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3 questions to ask when setting up an SMSF corporate trustee

Peter Townsend  |  16 Dec 2016Text size  Decrease  Increase  |  

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We are regularly asked these three questions by clients either setting up a new fund with a new corporate trustee or wanting to change their trustees from individuals to a company.

Do I need a company secretary for my proprietary company?

There is no obligation on a company to appoint a company secretary. However, if it does, at least one of the secretaries must ordinarily reside in Australia.

It is important that the company secretary consents in writing to the appointment by the director(s) and that they are not a disqualified person.

While you do not have to appoint a company secretary, it is something you may want to consider doing now, particularly for the purposes of signing under s127 of the Corporations Act.

Some third parties, such as banks or land titles offices in various states, require companies to execute documents under this section so they are able to rely on the assumptions set out in s129 (that is, that the document was validly executed and binding on the company).

In the case of a sole director company, also appointing them as the company secretary allows the director to sign documents by themselves, without the need to share control of the company and the SMSF with a second person.

This is particularly appealing when the sole member does not want the rest of their family to know details of the affairs of the SMSF.

In the case of a two-director company, having the directors also act as company secretaries means that in the event of death or loss of capacity of one of them, the remaining director is already empowered to execute documents by themselves.

There are several methods available to a company to execute documents (for example, under the terms of its constitution).

However, where there is no company secretary, we have seen instances where banks have requested that further documentation be prepared to confirm the valid execution of the documents.

Does the corporate trustee have to be a "special purpose" company?

A special purpose company is a company which is established for a specific purpose and includes a company that will only act as the trustee of a regulated superannuation fund.

A corporate SMSF trustee is not required to opt for the special purpose status. However, the recommended practice is to do so.

One of the reasons is that the constitution is generally more appropriate to the management of an SMSF in terms of voting rights and automatic appointment of a legal personal representative in the event of death/incapacity.

It also offers a greater level of asset protection since SMSF assets are kept separate from business or other trusts' assets that the company may hold.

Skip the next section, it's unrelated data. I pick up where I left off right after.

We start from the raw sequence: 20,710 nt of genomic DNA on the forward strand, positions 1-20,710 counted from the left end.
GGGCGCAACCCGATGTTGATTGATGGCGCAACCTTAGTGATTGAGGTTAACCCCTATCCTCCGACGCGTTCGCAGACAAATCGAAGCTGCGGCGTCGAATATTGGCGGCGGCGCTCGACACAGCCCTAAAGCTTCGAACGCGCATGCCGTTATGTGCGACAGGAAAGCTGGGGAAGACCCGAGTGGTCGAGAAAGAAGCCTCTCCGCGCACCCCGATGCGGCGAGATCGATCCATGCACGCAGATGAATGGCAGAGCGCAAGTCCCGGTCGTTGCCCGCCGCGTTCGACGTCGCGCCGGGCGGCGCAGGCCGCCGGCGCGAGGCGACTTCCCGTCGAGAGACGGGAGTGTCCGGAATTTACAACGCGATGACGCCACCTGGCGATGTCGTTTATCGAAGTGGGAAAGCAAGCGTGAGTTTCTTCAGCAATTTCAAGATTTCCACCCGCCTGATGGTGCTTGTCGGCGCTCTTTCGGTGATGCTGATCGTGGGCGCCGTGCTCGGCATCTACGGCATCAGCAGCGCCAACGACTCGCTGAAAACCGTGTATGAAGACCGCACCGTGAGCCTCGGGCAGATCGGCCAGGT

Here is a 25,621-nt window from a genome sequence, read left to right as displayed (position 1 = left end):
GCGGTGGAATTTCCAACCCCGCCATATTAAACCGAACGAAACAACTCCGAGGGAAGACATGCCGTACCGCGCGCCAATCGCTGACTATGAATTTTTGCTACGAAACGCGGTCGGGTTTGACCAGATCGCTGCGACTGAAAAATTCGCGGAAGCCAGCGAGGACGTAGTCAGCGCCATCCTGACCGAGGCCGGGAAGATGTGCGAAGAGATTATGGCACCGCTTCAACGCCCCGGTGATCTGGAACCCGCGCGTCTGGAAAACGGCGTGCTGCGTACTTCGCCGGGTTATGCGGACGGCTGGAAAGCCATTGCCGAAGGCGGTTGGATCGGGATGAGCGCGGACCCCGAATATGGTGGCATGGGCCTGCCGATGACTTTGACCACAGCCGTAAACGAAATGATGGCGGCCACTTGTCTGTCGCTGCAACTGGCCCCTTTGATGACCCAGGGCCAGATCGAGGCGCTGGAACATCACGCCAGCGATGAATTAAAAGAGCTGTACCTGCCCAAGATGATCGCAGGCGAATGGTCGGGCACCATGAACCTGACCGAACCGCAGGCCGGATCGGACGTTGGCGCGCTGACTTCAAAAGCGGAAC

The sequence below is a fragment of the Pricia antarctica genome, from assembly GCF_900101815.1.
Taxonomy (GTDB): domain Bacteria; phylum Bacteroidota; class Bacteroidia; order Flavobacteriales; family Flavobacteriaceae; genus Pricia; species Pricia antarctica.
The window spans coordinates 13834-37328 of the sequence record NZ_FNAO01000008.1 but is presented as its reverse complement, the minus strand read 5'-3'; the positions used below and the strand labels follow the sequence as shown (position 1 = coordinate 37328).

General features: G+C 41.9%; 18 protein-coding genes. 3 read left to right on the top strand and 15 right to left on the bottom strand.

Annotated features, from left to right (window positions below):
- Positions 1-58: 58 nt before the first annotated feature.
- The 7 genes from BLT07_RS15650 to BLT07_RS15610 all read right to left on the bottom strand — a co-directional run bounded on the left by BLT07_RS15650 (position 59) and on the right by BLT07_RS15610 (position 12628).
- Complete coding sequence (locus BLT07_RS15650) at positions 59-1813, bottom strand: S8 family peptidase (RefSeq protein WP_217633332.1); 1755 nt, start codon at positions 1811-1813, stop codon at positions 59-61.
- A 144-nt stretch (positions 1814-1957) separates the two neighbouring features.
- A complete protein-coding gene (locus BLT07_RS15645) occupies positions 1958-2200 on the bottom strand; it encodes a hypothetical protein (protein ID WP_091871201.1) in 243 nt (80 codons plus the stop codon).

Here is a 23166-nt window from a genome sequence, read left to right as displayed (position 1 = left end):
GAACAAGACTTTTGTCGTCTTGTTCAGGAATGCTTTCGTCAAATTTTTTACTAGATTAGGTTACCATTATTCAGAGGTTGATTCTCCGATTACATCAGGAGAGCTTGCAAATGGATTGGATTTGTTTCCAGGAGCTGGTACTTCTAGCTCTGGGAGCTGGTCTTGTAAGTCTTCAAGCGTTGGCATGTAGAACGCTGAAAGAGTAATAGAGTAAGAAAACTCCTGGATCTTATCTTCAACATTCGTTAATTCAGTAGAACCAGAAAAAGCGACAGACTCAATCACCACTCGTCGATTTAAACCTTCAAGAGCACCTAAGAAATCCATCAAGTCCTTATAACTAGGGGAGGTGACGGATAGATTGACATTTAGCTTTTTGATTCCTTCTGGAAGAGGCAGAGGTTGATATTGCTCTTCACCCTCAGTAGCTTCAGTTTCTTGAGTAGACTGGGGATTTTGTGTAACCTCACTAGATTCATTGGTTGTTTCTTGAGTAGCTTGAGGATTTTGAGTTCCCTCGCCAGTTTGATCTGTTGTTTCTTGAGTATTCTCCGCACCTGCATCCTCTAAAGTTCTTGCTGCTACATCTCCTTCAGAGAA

As a further incentive, the status entitles the company to a heavily discounted ASIC annual review fee of $47, compared to $249 for a standard company.

It is important to select the type of company at the outset because the constitution will be slightly different depending on its status.

In the case of a special purpose company, there must be a clause prohibiting the distribution by the company of income or property to its members.

Do not despair if that is not how you established your corporate trustee: it is possible to change the status of a company from standard to special purpose (and vice versa) by changing its constitution. However, this will generally incur costs.

A company which will act as trustee of a holding (bare) trust for the purposes of a limited recourse borrowing arrangement is not entitled to the special purpose status.

How many shares should be issued to the members of the SMSF?

The class and number of shares to be attributed to each member will generally depend more on their estate planning needs and strategies rather than on the administration of the SMSF.

For the latter purpose the shareholding is effectively irrelevant.

However, the company constitution, Will and enduring power of attorney documentation of the deceased/incapacitated director will need to be carefully drafted to ensure their voice continues to be heard and their wishes carried out.

The documents need to work together to achieve the required aims.

Ensuring all the documentation works together is even more relevant where the director only has one share but has nominated several attorneys/executors.

Indeed, some constitutions give the voting right attached to that share solely to its first registered co-owner, giving only this person the right to vote.

Also, if the attorneys were appointed to act jointly, they would need to find a consensus when exercising their single vote.


Peter Townsend is the managing director of SUPERCentral, an online SMSF services provider. This is a financial news article to be used for non-commercial purposes and is not intended to provide financial advice of any kind.

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